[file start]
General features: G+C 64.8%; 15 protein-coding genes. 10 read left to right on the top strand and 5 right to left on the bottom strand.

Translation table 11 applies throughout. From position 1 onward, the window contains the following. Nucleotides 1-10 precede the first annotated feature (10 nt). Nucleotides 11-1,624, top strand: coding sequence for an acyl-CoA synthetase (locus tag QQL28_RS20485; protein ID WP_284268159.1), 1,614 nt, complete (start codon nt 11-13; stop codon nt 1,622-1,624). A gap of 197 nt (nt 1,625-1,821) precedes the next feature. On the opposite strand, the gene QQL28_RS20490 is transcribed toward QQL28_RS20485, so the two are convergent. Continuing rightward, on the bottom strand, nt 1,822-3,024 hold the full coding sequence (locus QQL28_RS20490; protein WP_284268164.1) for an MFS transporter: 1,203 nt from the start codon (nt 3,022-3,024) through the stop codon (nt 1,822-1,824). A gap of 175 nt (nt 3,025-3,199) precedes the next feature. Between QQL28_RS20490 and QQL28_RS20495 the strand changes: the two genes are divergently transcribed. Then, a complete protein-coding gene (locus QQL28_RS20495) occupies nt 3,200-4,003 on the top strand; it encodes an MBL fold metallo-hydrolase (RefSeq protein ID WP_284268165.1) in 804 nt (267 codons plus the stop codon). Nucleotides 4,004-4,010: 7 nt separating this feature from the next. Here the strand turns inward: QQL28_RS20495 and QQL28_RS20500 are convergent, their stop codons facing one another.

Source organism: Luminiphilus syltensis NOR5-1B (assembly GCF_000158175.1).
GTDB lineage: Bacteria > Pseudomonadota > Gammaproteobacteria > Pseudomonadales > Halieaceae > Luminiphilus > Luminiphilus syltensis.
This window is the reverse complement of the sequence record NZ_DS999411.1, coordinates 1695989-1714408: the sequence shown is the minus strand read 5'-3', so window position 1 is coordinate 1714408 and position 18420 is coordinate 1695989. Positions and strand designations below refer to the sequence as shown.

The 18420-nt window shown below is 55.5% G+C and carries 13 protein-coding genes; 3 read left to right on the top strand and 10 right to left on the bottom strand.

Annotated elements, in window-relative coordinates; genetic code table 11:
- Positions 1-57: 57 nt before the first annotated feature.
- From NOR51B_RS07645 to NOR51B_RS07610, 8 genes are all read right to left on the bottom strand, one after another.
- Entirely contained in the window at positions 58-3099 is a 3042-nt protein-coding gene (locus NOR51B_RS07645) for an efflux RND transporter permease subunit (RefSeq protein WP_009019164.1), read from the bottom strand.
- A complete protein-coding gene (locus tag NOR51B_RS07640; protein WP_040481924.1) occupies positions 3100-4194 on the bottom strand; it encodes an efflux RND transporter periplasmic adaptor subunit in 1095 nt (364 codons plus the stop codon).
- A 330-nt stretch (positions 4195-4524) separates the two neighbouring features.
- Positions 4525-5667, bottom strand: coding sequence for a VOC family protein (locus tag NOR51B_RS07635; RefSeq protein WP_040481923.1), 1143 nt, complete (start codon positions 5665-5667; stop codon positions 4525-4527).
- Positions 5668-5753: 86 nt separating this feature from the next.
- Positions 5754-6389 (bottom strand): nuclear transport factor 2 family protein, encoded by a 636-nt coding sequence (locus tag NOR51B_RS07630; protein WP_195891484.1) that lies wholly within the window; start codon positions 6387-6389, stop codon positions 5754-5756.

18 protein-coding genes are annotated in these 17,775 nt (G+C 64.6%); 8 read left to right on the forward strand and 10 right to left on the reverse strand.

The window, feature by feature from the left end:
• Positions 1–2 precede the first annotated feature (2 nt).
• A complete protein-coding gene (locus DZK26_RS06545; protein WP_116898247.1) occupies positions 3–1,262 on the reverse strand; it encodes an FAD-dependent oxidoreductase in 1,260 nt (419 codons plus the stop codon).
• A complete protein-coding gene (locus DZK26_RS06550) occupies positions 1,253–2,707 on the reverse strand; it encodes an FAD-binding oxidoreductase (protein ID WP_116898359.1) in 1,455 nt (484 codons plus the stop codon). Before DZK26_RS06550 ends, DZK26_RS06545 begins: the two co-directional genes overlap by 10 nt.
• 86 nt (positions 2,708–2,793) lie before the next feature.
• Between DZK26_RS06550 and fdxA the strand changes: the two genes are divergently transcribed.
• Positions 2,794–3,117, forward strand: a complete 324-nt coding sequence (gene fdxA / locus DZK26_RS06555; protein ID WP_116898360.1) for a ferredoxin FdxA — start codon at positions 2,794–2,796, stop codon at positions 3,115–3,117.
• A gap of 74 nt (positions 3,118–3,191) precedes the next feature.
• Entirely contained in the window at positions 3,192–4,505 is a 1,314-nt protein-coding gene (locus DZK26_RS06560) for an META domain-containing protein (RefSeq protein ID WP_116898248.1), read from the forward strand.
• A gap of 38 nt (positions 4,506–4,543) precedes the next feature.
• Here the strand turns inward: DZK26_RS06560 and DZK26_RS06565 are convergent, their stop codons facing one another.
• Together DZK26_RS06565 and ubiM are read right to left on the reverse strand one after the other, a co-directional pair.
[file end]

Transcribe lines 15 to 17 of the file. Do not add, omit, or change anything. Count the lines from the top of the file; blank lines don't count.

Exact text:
- Positions 5754-6389 (bottom strand): nuclear transport factor 2 family protein, encoded by a 636-nt coding sequence (locus tag NOR51B_RS07630; protein WP_195891484.1) that lies wholly within the window; start codon positions 6387-6389, stop codon positions 5754-5756.

18 protein-coding genes are annotated in these 17,775 nt (G+C 64.6%); 8 read left to right on the forward strand and 10 right to left on the reverse strand.

The window, feature by feature from the left end: